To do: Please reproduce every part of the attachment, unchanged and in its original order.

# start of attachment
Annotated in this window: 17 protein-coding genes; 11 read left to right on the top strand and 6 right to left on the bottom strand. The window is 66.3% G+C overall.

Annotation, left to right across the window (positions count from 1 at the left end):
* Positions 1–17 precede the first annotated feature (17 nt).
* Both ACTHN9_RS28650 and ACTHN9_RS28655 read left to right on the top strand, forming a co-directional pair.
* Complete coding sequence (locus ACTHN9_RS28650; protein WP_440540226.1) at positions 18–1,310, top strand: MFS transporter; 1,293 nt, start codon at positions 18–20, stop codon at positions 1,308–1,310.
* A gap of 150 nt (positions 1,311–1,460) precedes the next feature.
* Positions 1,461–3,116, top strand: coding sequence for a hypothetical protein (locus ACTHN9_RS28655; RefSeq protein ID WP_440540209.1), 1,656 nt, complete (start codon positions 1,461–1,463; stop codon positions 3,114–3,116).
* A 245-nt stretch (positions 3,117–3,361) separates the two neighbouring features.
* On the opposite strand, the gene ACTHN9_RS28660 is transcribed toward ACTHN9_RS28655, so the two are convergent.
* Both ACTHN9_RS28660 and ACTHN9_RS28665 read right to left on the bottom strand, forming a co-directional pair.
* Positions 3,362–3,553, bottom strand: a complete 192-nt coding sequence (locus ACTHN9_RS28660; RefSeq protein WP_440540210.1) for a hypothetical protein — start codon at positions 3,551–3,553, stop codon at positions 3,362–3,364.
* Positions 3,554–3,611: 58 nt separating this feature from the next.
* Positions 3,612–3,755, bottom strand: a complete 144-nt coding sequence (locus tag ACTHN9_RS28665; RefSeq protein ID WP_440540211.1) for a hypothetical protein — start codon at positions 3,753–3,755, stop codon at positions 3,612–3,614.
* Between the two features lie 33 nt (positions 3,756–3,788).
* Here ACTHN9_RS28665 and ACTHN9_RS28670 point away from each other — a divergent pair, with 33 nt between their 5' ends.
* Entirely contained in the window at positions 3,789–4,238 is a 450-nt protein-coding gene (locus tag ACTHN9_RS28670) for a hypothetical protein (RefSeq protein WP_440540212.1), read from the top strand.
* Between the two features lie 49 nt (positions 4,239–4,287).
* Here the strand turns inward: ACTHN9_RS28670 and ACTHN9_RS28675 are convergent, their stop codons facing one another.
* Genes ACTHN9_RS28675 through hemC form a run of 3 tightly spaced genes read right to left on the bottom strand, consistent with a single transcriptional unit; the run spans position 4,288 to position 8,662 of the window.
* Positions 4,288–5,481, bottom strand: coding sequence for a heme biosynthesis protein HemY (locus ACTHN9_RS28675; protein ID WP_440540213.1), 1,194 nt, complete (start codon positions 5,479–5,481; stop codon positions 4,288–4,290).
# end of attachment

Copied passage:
Annotated in this window: 17 protein-coding genes; 11 read left to right on the top strand and 6 right to left on the bottom strand. The window is 66.3% G+C overall.

Annotation, left to right across the window (positions count from 1 at the left end):
* Positions 1–17 precede the first annotated feature (17 nt).
* Both ACTHN9_RS28650 and ACTHN9_RS28655 read left to right on the top strand, forming a co-directional pair.
* Complete coding sequence (locus ACTHN9_RS28650; protein WP_440540226.1) at positions 18–1,310, top strand: MFS transporter; 1,293 nt, start codon at positions 18–20, stop codon at positions 1,308–1,310.
* A gap of 150 nt (positions 1,311–1,460) precedes the next feature.
* Positions 1,461–3,116, top strand: coding sequence for a hypothetical protein (locus ACTHN9_RS28655; RefSeq protein ID WP_440540209.1), 1,656 nt, complete (start codon positions 1,461–1,463; stop codon positions 3,114–3,116).
* A 245-nt stretch (positions 3,117–3,361) separates the two neighbouring features.
* On the opposite strand, the gene ACTHN9_RS28660 is transcribed toward ACTHN9_RS28655, so the two are convergent.
* Both ACTHN9_RS28660 and ACTHN9_RS28665 read right to left on the bottom strand, forming a co-directional pair.
* Positions 3,362–3,553, bottom strand: a complete 192-nt coding sequence (locus ACTHN9_RS28660; RefSeq protein WP_440540210.1) for a hypothetical protein — start codon at positions 3,551–3,553, stop codon at positions 3,362–3,364.
* Positions 3,554–3,611: 58 nt separating this feature from the next.
* Positions 3,612–3,755, bottom strand: a complete 144-nt coding sequence (locus tag ACTHN9_RS28665; RefSeq protein ID WP_440540211.1) for a hypothetical protein — start codon at positions 3,753–3,755, stop codon at positions 3,612–3,614.
* Between the two features lie 33 nt (positions 3,756–3,788).
* Here ACTHN9_RS28665 and ACTHN9_RS28670 point away from each other — a divergent pair, with 33 nt between their 5' ends.
* Entirely contained in the window at positions 3,789–4,238 is a 450-nt protein-coding gene (locus tag ACTHN9_RS28670) for a hypothetical protein (RefSeq protein WP_440540212.1), read from the top strand.
* Between the two features lie 49 nt (positions 4,239–4,287).
* Here the strand turns inward: ACTHN9_RS28670 and ACTHN9_RS28675 are convergent, their stop codons facing one another.
* Genes ACTHN9_RS28675 through hemC form a run of 3 tightly spaced genes read right to left on the bottom strand, consistent with a single transcriptional unit; the run spans position 4,288 to position 8,662 of the window.
* Positions 4,288–5,481, bottom strand: coding sequence for a heme biosynthesis protein HemY (locus ACTHN9_RS28675; protein ID WP_440540213.1), 1,194 nt, complete (start codon positions 5,479–5,481; stop codon positions 4,288–4,290).